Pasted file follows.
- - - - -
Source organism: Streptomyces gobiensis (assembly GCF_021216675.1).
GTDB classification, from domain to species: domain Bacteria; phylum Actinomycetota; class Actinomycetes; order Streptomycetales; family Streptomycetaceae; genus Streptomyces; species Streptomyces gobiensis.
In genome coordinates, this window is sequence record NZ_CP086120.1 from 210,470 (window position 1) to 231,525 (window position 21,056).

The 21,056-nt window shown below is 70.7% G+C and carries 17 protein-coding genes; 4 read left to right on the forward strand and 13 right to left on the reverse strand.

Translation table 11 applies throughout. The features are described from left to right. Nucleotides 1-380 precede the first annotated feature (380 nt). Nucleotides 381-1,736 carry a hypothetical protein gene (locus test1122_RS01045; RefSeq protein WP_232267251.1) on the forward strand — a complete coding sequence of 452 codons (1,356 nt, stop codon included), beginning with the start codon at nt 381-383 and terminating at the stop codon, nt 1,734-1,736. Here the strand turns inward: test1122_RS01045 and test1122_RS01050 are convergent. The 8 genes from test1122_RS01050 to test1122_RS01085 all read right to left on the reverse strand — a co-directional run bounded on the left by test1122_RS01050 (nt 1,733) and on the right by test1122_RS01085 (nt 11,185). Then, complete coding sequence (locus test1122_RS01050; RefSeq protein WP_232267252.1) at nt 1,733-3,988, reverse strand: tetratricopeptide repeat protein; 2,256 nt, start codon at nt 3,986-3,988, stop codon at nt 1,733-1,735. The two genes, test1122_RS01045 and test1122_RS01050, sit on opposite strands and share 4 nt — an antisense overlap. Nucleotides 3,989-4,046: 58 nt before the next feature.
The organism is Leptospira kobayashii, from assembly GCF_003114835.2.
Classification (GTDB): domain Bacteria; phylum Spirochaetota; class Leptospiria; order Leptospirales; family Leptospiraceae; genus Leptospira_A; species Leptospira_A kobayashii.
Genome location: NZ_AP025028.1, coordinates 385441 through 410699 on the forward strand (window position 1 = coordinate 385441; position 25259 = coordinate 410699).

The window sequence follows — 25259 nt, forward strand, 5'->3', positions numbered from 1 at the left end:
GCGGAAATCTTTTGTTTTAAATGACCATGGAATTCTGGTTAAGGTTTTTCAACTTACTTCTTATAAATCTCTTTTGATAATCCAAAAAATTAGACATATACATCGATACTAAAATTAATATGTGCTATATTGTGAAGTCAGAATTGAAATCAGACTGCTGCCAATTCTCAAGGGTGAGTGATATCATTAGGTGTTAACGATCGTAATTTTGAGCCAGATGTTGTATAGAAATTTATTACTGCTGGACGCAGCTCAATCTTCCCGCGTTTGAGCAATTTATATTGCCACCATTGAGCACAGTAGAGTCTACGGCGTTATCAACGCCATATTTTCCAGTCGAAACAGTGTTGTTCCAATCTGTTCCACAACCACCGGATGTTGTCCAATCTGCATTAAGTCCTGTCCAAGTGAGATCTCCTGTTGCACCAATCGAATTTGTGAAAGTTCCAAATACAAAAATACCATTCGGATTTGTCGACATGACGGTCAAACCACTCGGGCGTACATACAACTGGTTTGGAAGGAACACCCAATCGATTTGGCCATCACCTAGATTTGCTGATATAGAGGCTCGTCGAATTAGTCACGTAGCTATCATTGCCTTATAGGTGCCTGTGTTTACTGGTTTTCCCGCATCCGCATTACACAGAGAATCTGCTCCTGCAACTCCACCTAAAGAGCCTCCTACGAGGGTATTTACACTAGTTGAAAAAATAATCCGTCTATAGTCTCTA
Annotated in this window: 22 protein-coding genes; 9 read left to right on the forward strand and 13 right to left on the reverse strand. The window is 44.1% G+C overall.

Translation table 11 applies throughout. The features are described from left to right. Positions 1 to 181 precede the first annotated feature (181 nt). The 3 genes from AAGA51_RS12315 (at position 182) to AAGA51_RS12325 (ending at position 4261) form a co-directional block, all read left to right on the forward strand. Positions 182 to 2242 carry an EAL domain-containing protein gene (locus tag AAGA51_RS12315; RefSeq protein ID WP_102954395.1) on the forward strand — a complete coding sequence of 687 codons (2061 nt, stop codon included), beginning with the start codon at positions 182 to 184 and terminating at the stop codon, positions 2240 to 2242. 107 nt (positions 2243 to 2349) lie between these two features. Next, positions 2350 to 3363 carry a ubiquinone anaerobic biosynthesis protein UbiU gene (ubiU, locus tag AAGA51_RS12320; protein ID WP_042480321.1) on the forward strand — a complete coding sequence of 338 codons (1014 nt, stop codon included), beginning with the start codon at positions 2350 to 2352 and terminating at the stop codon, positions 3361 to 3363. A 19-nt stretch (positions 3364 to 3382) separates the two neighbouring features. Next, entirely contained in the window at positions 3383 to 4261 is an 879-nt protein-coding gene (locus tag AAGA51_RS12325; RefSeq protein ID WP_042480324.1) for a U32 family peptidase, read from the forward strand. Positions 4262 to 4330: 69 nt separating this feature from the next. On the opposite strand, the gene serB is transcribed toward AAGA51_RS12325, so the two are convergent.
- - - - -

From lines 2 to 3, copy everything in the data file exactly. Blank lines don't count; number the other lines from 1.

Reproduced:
GTDB classification, from domain to species: domain Bacteria; phylum Actinomycetota; class Actinomycetes; order Streptomycetales; family Streptomycetaceae; genus Streptomyces; species Streptomyces gobiensis.
In genome coordinates, this window is sequence record NZ_CP086120.1 from 210,470 (window position 1) to 231,525 (window position 21,056).